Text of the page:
The "Stele of Berlin," also known as the burial stela, was discovered in the necropolis of Sakkara, Memphis, in 1877. Made of limestone, the original stele was destroyed during World War II, but its mold and plaster cast still exist, and the stele in the exhibition was made based on the original plaster cast.
The stele is dedicated to a woman named Ahatabu and her husband Abah. Through the inscription on this commemorative stele, commissioned by their son Absal, researchers have been able to learn about this immigrant woman in Persian-era Egypt. Ahatabu was apparently the daughter of a Jewish immigrant soldier. At the time of the inscription in 482 BCE, Persians had ruled Egypt for about 40 years, so it is highly possible that Ahatabu was born outside Egypt and came there as a child with her father Adijan.
The stele also depicts a scene related to Egyptian death rituals or burial ceremonies, where the god of the afterlife, Osiris, sits on his throne judging the deceased, with the goddesses Isis or Hathor and Nephthys behind him. Above the deities is a winged sun disk. Ahatabu and Abah are also shown approaching Osiris with outstretched hands in the image.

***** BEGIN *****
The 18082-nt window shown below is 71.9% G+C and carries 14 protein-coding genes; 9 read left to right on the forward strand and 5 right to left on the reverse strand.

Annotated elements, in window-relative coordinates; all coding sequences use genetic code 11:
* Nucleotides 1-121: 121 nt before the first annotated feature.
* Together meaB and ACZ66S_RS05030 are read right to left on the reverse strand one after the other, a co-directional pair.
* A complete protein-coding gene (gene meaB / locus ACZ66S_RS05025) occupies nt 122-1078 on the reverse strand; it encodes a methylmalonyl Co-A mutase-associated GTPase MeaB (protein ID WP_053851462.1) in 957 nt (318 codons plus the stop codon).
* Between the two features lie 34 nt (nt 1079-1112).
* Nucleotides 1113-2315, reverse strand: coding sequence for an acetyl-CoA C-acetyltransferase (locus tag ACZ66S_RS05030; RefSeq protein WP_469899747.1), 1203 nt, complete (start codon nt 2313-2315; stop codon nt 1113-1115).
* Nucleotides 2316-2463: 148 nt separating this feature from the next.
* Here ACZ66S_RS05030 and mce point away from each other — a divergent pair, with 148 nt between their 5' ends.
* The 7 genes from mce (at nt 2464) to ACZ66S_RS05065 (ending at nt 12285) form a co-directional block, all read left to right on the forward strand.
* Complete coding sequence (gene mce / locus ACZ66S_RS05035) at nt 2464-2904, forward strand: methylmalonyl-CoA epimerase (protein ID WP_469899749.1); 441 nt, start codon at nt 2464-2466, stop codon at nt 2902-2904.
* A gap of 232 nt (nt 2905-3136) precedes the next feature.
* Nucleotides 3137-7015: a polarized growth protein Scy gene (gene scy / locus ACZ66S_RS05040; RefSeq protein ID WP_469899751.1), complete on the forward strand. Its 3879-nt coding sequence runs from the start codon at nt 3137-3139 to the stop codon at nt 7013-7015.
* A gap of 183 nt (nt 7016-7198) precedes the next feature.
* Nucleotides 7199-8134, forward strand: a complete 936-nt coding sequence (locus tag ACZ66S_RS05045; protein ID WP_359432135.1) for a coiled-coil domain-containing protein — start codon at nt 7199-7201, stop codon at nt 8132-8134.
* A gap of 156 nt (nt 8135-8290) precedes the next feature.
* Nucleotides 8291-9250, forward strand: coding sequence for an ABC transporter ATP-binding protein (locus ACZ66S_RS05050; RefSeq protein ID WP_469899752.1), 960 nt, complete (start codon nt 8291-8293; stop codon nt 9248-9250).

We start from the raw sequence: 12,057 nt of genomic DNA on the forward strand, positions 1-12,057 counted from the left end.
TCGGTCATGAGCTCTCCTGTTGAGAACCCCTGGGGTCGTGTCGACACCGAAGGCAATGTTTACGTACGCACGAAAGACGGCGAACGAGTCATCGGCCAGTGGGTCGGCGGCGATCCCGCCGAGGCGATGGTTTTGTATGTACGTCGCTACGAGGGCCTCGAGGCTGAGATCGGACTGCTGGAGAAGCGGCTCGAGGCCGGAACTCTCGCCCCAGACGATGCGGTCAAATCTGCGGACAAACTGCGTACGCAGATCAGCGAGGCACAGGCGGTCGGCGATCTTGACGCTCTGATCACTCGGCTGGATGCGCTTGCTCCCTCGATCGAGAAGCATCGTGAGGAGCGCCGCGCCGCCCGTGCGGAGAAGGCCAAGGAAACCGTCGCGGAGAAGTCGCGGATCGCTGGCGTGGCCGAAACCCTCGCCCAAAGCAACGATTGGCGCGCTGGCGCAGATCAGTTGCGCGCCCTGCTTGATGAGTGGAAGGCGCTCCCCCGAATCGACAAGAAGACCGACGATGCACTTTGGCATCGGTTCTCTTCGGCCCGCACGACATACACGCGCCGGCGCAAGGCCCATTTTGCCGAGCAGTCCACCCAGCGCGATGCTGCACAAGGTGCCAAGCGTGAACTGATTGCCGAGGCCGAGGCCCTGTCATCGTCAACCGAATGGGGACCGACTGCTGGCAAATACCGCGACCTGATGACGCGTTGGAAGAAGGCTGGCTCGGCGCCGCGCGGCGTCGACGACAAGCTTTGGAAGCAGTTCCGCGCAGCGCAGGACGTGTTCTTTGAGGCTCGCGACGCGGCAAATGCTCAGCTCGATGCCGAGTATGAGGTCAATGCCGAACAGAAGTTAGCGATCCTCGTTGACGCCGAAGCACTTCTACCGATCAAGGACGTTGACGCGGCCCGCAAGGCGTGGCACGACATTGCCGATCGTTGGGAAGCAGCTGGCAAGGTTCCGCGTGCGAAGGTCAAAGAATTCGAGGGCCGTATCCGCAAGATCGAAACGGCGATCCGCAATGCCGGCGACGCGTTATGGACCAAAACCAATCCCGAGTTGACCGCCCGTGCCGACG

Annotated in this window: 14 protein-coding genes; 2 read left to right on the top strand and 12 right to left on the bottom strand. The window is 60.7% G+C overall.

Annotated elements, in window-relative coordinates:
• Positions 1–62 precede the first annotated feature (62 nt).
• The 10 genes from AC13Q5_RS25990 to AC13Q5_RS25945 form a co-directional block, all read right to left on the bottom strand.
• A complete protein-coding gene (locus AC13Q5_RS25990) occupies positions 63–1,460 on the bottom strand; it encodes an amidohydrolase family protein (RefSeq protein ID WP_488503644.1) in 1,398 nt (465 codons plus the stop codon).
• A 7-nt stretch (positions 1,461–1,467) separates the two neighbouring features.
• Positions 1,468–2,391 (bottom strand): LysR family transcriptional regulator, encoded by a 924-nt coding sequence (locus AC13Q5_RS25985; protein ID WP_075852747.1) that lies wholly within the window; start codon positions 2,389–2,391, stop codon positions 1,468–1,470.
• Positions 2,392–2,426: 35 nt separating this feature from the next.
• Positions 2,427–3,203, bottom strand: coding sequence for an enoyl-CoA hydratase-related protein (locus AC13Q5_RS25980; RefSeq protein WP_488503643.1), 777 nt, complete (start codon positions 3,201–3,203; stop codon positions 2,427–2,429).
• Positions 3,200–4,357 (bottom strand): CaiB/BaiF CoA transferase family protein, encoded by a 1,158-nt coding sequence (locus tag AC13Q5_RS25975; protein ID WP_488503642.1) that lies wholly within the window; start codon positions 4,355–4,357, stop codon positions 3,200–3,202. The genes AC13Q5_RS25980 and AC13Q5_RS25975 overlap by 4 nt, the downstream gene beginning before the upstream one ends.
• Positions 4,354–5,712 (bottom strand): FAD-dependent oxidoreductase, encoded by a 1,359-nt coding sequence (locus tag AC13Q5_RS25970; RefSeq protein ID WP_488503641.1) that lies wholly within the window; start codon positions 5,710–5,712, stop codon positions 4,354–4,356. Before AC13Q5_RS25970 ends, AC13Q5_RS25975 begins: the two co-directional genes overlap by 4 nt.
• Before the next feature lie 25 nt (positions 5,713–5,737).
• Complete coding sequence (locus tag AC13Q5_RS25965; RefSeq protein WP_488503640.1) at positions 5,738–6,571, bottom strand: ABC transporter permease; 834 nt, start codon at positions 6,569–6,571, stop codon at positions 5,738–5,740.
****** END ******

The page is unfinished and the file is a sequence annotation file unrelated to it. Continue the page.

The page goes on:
Niniveh was one of the ancient Assyrian capitals, known in Europe for its biblical references, palaces, and cuneiform inscriptions. The growing interest in Niniveh was fueled by Western colonialist motives, the development of museums, and the professionalization of archaeology. French and British explorers dominated the research, but other Europeans soon followed. Early research often focused on impressive sites with connections to biblical narratives. Archaeological findings were unearthed from the ruins of ancient cities such as Persepolis, Nimrud, Babylon, and Niniveh and taken back to their respective countries' collections.
Karl Fredrik Eneberg, a researcher born in Närpes, studied oriental languages in Helsinki, St. Petersburg, Kiel, and Leipzig during the 1860s and 1870s. With a scholarship from the Imperial Alexander University (now the University of Helsinki), he studied cuneiform scripts, Akkadian, and Sumerian in Paris. In February 1876, Eneberg set out on an expedition to Niniveh with the renowned Assyriologist George Smith, known for his interpretation of the Epic of Gilgamesh. Niniveh was one of the ancient Assyrian capitals, famous for its biblical references, palaces, and cuneiform inscriptions. Eneberg planned to bring ancient artifacts from Niniveh to Helsinki for further study.